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ERIC Number: ED213275
Record Type: Non-Journal
Publication Date: 1981
Pages: 80
Abstractor: N/A
Reference Count: N/A
Humanism: A Christian Perspective.
Kaasa, Harris; And Others
As part of a four-college project to integrate the religious tradition with humanities teaching, humanism is discussed from a Christian perspective. Definitions of the terms humanism, religion, Christianity, and Christian humanism are provided. The latter is viewed as the issues surrounding the Christian approach to the dichotomy of good and evil and the condition of being human. An introductory historical survey of Christian humanism traces this ideology from its origins in Protestantism and Catholicism, through conflict with secularization, and into the context of education, specifically modern higher education. Losses and gains of Christian humanism in the twentieth century are outlined, looking at the varied American religious scene, changes within each group, and academic versus grassroots theology. It is concluded that at the heart of the current dilemma faced by Christian humanists are the separation between Christianity and culture, or secular life, and a related ignorance of the tradition of Christian humanism. Specialization in higher education curriculum is seen as a prime example of this separation. Literature appropriate to the academic study of this tradition is suggested. In addition to this literature, a new approach to the teaching of Christian history is recommended to bridge the existing gap between secular and religious history instruction and to emphasize the continuity of the tradition of Christian humanism from early times to the present. Appended is an article by R. W. Franklin, "The NEH Christian Humanism Project at Saint John's, Collegeville." (MSE)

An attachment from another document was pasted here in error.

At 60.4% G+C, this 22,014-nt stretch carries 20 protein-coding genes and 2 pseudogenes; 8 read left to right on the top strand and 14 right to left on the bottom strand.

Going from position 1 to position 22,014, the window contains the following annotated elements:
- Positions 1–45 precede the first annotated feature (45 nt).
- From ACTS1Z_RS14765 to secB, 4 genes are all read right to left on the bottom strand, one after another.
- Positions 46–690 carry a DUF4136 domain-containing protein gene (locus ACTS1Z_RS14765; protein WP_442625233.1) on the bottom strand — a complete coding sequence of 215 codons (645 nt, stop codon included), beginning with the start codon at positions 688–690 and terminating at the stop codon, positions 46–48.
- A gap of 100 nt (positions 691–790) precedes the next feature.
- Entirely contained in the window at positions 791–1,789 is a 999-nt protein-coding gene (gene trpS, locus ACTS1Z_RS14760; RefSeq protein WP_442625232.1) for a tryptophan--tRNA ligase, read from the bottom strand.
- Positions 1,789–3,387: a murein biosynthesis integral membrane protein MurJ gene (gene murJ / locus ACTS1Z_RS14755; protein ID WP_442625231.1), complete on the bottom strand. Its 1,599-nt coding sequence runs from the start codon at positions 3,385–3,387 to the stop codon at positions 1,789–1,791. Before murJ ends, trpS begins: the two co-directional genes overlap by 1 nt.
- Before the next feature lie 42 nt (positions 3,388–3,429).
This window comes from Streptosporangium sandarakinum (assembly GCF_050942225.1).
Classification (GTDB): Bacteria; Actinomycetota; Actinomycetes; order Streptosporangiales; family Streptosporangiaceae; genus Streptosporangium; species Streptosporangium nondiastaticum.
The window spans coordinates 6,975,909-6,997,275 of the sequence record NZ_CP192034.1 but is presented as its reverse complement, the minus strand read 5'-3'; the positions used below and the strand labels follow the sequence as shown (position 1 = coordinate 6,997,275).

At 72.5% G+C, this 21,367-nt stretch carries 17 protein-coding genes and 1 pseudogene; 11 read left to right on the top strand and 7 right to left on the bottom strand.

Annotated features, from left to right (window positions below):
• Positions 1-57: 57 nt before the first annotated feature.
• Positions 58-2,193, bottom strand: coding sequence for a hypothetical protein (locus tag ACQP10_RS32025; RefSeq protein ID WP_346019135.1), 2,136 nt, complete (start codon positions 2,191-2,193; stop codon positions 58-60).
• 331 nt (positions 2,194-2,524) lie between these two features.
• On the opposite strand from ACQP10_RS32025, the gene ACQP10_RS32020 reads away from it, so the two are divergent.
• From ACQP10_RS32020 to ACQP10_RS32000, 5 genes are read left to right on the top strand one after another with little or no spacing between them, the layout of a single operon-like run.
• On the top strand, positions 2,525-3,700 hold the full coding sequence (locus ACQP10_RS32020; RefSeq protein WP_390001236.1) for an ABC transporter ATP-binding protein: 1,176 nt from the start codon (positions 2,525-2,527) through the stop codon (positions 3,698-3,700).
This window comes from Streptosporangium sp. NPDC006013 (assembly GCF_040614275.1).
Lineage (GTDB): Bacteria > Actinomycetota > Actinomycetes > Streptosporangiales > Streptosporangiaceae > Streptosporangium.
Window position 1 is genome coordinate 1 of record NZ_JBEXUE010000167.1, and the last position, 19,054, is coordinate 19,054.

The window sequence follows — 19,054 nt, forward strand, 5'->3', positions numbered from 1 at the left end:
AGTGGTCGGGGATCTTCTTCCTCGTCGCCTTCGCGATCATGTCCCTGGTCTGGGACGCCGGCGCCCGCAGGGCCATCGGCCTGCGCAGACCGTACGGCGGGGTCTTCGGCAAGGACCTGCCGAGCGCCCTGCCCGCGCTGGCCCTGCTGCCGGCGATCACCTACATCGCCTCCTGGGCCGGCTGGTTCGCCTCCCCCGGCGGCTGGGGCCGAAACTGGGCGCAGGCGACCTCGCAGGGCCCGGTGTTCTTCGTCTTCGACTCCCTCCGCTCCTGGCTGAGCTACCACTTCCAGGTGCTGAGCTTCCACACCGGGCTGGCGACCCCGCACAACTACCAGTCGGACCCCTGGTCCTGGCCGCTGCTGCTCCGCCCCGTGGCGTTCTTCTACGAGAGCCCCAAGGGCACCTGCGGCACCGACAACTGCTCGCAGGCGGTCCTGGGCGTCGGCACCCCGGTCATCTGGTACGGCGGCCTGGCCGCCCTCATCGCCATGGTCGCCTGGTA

Publication Type: Reports - Descriptive; Opinion Papers
Education Level: N/A
Audience: N/A
Language: English
Sponsor: N/A
Authoring Institution: N/A